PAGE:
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only control left is the law. And this is often ineffective because the law as a control comes into play after the event-after the delinquent act has been committed.

The Juvenile Delinquency Prevention Act of 1967 should make possible a total and frontal attack on the problem, involving not only law enforcement agencies, courts and other correctional institutions but also the community, its agencies and the youth themselves.

Among the principal findings of projects funded under previous Juvenile Delinquency Prevention acts was that an attack on Juvenile Delinquency, if it were to be effective, needed both a comprehensive approach and a saturation program. Effective prevention needs the involvement of the total resources of the community, police and law enforcement, the schools, the church, business and industry, the university, the public and the voluntary social agencies.

These earlier tax and foundation supported programs increasingly moved in the direction of a comprehensive approach, putting juvenile delinquency in the context of a symptom of a much larger problem, that of disadvantage. It is in these comprehensive approaches that one finds the bases for the Elementary and Secondary Education Act and many of the OEO programs.

Grants for projects and program planning are extremely important. This will provide the seed money so essential to the development of carefully devised elements of a total community plan. Planning, to be effective, need to be decentralized to the agencies and institutions close to the youth who need to be served and the neighborhoods in which they reside. Planning in these settings, while related to an overall design, must first be relevant in terms of youth needs in a specific neighborhood and in the context of that neighborhood's stakes and


The experience of our Member Houses in youth involvement, both in the determination of the nature and context of programs and services and as participants in the delivery of these services to others convinces us of the validity of this approach. Many such projects are documented in the case material in "100,000 Hours A Week." (This NFS publication is the report of a conference on the use of youth and adult volunteers in Juvenile Delinquency prevention, funded under a grant from the President's Committee on Juvenile Delinquency.) We therefore endorse the inclusion of youth involvement in The Juvenile Delinquency Preven tion Act of 1967.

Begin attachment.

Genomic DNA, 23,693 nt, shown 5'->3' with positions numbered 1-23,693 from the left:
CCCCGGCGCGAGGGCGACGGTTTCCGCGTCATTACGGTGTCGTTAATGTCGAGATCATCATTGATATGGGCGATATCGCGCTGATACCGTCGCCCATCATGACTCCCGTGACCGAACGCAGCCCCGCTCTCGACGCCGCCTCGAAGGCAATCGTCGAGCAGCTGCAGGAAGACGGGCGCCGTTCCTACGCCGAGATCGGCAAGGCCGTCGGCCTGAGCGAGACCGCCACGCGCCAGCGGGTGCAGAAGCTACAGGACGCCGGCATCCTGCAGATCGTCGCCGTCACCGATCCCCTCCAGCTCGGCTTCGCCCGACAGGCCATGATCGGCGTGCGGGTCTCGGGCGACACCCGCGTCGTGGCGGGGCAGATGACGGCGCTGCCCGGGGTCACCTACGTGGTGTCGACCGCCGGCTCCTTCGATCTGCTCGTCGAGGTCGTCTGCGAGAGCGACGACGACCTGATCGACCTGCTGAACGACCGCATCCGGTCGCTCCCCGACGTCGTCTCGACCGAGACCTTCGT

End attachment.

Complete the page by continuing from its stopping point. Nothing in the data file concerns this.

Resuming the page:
We are in favor of provisions for funding effective community resources and services for treatment and rehabilitation. We believe it is in the interest of juvenile delinquency prevention and reduced recidivism of these youth that they be treated, to the extent feasible, in their own communities. This, we believe, should be provided through a variety of settings including half-way houses and day-care centers for these youth, as well as other institutionalized approaches to assure the earliest possible rehabilitation of youthful offenders.

It has been the experience of our Member Houses that in addition to efforts to improve the system of juvenile justice, efforts at prevention need increased knowledge and skill along with growing financial resources. Along with efforts to get youth out of correctional institutions and back into the community must go efforts to keep youth out. Our Member House recognizes the crucial roles of the schools, police, juvenile court and corrections, but suggest that other institutions, too, must play a significant role. We find it helpful to rehabilitation when there is a reduction in official labeling of youth as "delinquents" and suggest that community efforts should be undertaken first, with the invoking of the official processing of a "delinquent" only where clearly necessary for public safety.

We urge adequate provision for research and technical assistance. We are aware of the several theoretical bases for juvenile delinquency prevention and control, beginning with the late Clifford Shaw and continuing through Whyte, Thrasher, Kobrin, Redl, Ohlin, Cloward, Short and others. It is important, in this context, to underscore the fact of the difficulties and paucity of pure research in the area of prevention. Here, the research laboratory is the community with all of its variables for each youth-his family, his peers, his school, his image of himself, the image of him held by others. In addition, a good part of delinquent behavior is not rooted in a life pattern. Instead, it has its roots in a variety of other causes, including association with others in a group who participate in these kinds of acts.

Nevertheless, continuing research is essential if we are to evaluate the wide range of old and new services for prevention and assess their effectiveness.

There are gaps, often chasms in our knowledge. What, for example, are the real roots of character? What experiences in the home, school, neighborhood center, neighborhood, best help the child grow and mature as an effective, participating citizen? These are but two from among hundreds of questions for which we do not yet have answers.

Since growing-up cannot wait on research findings, which may or may not provide answers, we need to accept and depend upon reasonable assumptions where scientific evidence does not exist.